I feel your pain when you worry about your child’s future. I have been there. My oldest is 29 and I remember feeling sucker punched when they told me he was Bipolar I with psychotic features. I spent the next ten years trying to get him ready for the real world and making sure he ended up with that diploma which is so necessary to success.
I want you to know the future is not as scary as I feared and not as bright as I once hoped. My son can hold a job, is raising a family, and has been married for 4 years. He doesn’t earn a lot of money and his family will only have the extras we choose to give them. He usually stays on his medication, except when he doesn’t and has a regular therapist. He stays on the right side of the law. Sometimes he is even happy.
He still drags the weight of being bad and stupid around from his childhood. Mind you, he was never either.
If I had it to do over again (and I guess, in a way, I do with GB), instead of focusing so much on the future, I would stay in the moment. I would make sure my son had regular, if fleeting, moments of happiness. He had these moments and remembers them all. But these moments were incidental, things that happened while I was keeping my eyes on the future.I should have taken the time and intentionally made these moments.
My goals for GB and Hope are different. I work had to ensure GB is learning everything she is capable of learning, that she is aware of her progress, and also aware that she is accomplishing so much because of her effort.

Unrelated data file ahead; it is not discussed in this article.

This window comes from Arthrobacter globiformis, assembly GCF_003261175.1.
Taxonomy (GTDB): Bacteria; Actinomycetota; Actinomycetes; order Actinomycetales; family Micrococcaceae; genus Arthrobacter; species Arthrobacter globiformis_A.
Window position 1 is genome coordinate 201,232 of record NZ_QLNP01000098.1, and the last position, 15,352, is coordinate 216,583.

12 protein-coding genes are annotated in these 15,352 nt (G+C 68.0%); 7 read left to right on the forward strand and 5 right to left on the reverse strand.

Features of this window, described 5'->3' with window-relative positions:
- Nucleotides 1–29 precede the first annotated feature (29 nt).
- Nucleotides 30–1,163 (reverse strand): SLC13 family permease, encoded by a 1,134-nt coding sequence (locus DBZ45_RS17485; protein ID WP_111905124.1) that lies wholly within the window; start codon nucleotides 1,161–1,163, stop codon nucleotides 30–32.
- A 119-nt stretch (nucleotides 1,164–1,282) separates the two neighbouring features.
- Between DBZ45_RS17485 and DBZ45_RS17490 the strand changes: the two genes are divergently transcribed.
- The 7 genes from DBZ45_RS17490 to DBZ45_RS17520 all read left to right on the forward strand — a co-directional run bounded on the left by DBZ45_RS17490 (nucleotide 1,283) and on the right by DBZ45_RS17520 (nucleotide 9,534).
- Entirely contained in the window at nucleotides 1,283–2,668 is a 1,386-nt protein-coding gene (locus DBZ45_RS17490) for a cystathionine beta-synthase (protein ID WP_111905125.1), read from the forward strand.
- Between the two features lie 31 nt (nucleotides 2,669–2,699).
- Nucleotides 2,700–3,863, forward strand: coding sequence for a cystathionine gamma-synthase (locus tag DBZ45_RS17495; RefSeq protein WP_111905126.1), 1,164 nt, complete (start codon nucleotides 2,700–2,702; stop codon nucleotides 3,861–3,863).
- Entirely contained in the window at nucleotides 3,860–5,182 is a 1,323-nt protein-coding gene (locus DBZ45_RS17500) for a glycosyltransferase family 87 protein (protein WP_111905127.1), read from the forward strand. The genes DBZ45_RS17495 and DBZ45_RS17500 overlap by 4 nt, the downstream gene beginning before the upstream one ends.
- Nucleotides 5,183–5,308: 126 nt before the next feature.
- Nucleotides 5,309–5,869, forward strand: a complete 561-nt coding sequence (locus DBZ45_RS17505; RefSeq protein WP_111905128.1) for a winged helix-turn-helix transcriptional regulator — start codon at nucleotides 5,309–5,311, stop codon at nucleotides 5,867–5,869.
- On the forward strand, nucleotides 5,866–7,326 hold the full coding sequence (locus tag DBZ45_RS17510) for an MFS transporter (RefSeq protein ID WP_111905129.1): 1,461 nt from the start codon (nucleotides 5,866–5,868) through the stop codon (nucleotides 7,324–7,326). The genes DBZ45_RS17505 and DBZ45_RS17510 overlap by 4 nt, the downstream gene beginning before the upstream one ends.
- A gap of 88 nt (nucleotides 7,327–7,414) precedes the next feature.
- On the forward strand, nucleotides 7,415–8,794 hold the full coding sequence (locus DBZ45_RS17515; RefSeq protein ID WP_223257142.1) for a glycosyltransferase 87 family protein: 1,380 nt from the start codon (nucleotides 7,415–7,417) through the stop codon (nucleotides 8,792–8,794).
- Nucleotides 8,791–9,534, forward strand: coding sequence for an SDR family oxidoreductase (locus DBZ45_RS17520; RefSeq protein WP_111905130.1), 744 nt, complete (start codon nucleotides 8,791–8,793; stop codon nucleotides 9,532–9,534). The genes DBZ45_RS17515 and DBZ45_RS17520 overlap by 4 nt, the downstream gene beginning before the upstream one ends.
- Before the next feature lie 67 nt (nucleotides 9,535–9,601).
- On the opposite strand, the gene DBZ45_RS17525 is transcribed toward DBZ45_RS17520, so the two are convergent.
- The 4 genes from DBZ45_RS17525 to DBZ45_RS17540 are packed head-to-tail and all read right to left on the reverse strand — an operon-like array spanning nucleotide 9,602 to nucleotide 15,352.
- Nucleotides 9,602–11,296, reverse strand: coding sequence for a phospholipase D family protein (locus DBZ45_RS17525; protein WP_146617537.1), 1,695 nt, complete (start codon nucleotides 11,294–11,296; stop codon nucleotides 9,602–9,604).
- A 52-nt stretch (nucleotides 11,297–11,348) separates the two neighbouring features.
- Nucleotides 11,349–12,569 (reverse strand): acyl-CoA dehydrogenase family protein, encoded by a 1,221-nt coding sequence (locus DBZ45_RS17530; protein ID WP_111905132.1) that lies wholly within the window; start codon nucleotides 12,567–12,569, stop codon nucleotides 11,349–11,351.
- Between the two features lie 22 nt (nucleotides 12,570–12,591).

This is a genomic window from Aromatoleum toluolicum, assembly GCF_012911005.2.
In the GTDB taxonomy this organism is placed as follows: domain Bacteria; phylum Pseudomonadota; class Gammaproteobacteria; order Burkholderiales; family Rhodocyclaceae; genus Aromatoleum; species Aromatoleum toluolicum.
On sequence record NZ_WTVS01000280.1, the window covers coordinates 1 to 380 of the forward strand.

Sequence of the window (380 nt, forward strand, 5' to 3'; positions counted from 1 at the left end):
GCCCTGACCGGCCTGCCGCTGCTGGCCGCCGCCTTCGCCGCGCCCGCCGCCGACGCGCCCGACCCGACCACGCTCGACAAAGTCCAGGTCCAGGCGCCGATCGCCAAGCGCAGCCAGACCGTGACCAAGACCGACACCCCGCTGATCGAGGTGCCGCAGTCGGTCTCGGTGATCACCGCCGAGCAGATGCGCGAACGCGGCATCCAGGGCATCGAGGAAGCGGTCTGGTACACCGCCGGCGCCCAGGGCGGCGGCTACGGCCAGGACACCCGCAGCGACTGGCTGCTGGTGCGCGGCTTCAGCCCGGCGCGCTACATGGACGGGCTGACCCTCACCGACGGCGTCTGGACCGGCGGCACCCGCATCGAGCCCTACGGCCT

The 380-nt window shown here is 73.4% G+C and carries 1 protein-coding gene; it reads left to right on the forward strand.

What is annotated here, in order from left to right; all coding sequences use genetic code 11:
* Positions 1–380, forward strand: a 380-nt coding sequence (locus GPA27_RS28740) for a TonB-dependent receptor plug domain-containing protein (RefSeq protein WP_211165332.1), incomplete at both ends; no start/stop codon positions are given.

I also monitor the good things in her life just as carefully. When she enjoys something, I make sure she notices it. We talk about possible activities, not only from the view point of will she enjoy them, but how those activities contribute to her happiness.
I am careful to acknowledge when things are hard but doable, and point out that her perseverance will enable her to accomplish things she never thought she could. I also keep my eyes open for situations in which she can’t succeed, no matter how hard she tries, and either change the situation or get her out of it.
GB started on atypical anti-psychotics before her fourth birthday. She has always known they were to keep the psychosis away and each time she has had a psychotic break, afterwards we talk about her medication which is suppose to keep that from happening. We adjust the medication and we have months free of those breaks… and make sure GB is aware the change in medication helped. Psychotic breaks are as scary to her as they are to us. And she has some memory of each one.
My goals for Hope, who has no known biologically based problems are different. I pay very little attention at all to academics and focus on working through the trauma. Her RAD is severe and without enabling her to trust and attach, she has no future anyway.
You are a G.R.E.A.T. Trauma Mama. You are doing the best you can and that is enough. Leave the rest in God’s hands. I admire and love you and am so glad you are my friend.